Patricia Adams Lambert and her husband enter the federal courthouse in Beaumont.

From “absolutely not guilty” to a complete about-face less than a year later, former Beaumont Independent School District assistant superintendent Patricia Adams Collins Lambert finally fessed up to lying, cheating and stealing as outlined in this newspaper for years when she stood before a federal judg

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Shaunte Guillory and her attorney Larry Watts

After a week of testimony and a few days to ponder the evidence presented during a hearing for temporary injunction, Jefferson County Judge Gary Sanderson has ruled that an educator who claims she was marked for termination once she talked to federal investigators about cheating in the Beaumont Independent School District should receive her day in court. That day, according to the judicial ruling, will be Feb. 16, 2016.

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So far, the second split of duck season has been much better than what we had during the first few weeks of November. Good numbers of gadwall, teal and pintails are being seen by hunters in flooded fields and in the marsh and backwater estuary lakes along the coast.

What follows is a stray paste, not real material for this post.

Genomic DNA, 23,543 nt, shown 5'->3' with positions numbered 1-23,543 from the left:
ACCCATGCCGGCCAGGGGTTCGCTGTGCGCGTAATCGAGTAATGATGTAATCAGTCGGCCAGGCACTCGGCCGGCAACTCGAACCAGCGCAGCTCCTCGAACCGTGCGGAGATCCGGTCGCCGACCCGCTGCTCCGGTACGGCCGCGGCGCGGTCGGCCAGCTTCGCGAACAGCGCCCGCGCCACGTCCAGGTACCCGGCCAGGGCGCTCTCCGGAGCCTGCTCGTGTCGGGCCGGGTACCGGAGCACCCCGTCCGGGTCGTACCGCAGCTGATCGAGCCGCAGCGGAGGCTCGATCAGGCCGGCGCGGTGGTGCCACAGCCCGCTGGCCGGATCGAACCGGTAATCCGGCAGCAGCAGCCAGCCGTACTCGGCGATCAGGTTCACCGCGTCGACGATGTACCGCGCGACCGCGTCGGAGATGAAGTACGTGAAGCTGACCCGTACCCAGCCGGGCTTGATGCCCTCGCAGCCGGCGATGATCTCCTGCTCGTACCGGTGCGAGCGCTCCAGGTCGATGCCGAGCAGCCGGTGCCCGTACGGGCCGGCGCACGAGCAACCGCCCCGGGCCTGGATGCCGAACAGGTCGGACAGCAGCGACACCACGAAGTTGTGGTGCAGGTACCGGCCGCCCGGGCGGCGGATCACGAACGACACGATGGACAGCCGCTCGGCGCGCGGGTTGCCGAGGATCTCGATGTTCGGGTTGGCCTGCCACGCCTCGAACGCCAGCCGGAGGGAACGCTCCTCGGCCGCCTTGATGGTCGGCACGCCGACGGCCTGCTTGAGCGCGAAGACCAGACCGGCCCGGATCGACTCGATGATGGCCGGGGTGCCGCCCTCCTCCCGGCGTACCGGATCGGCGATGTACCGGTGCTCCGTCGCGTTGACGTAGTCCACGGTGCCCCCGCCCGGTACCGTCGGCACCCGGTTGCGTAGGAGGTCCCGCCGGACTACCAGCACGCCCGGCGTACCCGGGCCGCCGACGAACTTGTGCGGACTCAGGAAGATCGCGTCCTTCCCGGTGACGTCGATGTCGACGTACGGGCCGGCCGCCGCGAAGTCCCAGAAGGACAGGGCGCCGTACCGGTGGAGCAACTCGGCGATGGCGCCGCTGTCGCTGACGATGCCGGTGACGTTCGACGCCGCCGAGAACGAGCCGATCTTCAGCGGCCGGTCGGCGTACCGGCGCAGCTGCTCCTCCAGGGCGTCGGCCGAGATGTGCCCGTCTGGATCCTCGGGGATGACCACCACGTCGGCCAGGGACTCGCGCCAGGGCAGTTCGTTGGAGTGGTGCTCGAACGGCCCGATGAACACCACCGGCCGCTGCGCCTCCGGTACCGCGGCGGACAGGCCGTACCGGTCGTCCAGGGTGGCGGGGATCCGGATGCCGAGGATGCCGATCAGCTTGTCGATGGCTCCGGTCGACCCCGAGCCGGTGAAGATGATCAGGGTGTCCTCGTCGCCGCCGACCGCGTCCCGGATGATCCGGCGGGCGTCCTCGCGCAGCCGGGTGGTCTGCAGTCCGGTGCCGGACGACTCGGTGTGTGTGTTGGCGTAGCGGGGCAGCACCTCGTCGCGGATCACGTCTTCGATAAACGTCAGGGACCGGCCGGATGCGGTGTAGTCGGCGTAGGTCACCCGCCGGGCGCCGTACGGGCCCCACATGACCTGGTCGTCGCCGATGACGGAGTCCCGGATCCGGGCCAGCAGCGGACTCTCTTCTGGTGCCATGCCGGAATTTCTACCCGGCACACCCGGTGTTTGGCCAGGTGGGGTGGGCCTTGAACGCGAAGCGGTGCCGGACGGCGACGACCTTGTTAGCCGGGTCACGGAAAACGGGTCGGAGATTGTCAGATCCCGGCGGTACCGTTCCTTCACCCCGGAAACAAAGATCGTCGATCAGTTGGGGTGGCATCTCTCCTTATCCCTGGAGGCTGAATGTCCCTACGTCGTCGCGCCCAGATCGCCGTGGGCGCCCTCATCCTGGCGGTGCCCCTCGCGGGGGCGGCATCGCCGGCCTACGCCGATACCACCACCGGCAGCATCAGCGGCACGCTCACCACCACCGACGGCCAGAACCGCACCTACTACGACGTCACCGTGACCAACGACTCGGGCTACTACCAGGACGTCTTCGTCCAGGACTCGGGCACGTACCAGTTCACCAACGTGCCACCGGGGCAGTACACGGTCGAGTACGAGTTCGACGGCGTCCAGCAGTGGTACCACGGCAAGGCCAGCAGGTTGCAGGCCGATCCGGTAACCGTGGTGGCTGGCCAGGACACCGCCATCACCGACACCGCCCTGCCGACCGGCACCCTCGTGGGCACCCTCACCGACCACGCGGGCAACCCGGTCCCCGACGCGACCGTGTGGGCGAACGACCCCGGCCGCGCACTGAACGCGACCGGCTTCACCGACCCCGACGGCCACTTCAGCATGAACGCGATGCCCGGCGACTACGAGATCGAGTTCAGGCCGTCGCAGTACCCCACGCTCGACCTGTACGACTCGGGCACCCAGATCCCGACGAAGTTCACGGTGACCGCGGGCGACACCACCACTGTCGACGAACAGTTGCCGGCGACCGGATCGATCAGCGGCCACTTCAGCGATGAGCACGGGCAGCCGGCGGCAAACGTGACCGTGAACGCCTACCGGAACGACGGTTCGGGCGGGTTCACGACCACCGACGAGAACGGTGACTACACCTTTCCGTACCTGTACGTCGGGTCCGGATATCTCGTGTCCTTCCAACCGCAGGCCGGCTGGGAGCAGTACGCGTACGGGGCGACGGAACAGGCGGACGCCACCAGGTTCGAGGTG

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Victoria Steward

After a multi-count indictment in February that charged two Beaumont Independent School District educators with conspiring to change students’ answers on standardized tests from wrong to right, both initially proclaimed their innocence. However, as this publication was going to press Tuesday night, Dec. 22, one of those indicted was scheduled to change her plea in a hearing set in federal court for Wednesday, Dec. 23.

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Officer Tony Hardin, Sgt. Burt Moore, Attorney Briscoe Cain and Sgt. Barry Scarb

Four Beaumont Police officers armed themselves with their Bibles, the Constitution and an attorney in preparation to battle the city over whether or not they would be allowed to continue to having a voluntary Bible study on the department’s downtown campus Friday, Dec. 18.

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